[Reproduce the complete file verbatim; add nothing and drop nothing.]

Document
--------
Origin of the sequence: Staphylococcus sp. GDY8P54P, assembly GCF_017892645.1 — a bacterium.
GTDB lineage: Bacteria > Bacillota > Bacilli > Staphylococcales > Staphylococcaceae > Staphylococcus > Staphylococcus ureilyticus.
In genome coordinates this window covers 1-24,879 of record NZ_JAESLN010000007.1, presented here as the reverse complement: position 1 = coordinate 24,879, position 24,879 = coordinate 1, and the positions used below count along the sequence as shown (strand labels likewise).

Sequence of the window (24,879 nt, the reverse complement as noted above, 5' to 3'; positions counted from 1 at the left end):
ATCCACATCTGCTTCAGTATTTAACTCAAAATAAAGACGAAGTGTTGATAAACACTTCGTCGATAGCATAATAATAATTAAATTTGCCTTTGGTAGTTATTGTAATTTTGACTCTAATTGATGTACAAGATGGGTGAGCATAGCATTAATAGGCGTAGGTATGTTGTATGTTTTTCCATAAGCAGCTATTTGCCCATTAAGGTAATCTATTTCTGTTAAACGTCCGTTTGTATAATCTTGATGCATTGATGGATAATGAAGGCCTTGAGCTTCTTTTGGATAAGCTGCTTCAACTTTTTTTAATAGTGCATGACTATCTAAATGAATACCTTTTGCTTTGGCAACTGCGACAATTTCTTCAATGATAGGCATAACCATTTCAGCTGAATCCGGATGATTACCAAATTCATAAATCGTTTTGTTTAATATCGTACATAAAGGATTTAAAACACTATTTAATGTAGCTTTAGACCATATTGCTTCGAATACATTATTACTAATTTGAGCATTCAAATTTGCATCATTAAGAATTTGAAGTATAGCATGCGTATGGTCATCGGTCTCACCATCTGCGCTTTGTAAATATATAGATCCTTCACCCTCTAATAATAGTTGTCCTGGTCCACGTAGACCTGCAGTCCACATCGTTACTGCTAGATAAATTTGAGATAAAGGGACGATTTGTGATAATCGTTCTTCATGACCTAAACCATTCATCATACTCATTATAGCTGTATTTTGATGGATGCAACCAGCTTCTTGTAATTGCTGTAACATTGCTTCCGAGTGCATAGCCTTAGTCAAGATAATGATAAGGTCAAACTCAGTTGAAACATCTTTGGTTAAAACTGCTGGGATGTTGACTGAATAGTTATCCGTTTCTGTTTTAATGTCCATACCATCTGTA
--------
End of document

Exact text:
Origin of the sequence: Staphylococcus sp. GDY8P54P, assembly GCF_017892645.1 — a bacterium.
GTDB lineage: Bacteria > Bacillota > Bacilli > Staphylococcales > Staphylococcaceae > Staphylococcus > Staphylococcus ureilyticus.
In genome coordinates this window covers 1-24,879 of record NZ_JAESLN010000007.1, presented here as the reverse complement: position 1 = coordinate 24,879, position 24,879 = coordinate 1, and the positions used below count along the sequence as shown (strand labels likewise).

Sequence of the window (24,879 nt, the reverse complement as noted above, 5' to 3'; positions counted from 1 at the left end):
ATCCACATCTGCTTCAGTATTTAACTCAAAATAAAGACGAAGTGTTGATAAACACTTCGTCGATAGCATAATAATAATTAAATTTGCCTTTGGTAGTTATTGTAATTTTGACTCTAATTGATGTACAAGATGGGTGAGCATAGCATTAATAGGCGTAGGTATGTTGTATGTTTTTCCATAAGCAGCTATTTGCCCATTAAGGTAATCTATTTCTGTTAAACGTCCGTTTGTATAATCTTGATGCATTGATGGATAATGAAGGCCTTGAGCTTCTTTTGGATAAGCTGCTTCAACTTTTTTTAATAGTGCATGACTATCTAAATGAATACCTTTTGCTTTGGCAACTGCGACAATTTCTTCAATGATAGGCATAACCATTTCAGCTGAATCCGGATGATTACCAAATTCATAAATCGTTTTGTTTAATATCGTACATAAAGGATTTAAAACACTATTTAATGTAGCTTTAGACCATATTGCTTCGAATACATTATTACTAATTTGAGCATTCAAATTTGCATCATTAAGAATTTGAAGTATAGCATGCGTATGGTCATCGGTCTCACCATCTGCGCTTTGTAAATATATAGATCCTTCACCCTCTAATAATAGTTGTCCTGGTCCACGTAGACCTGCAGTCCACATCGTTACTGCTAGATAAATTTGAGATAAAGGGACGATTTGTGATAATCGTTCTTCATGACCTAAACCATTCATCATACTCATTATAGCTGTATTTTGATGGATGCAACCAGCTTCTTGTAATTGCTGTAACATTGCTTCCGAGTGCATAGCCTTAGTCAAGATAATGATAAGGTCAAACTCAGTTGAAACATCTTTGGTTAAAACTGCTGGGATGTTGACTGAATAGTTATCCGTTTCTGTTTTAATGTCCATACCATCTGTA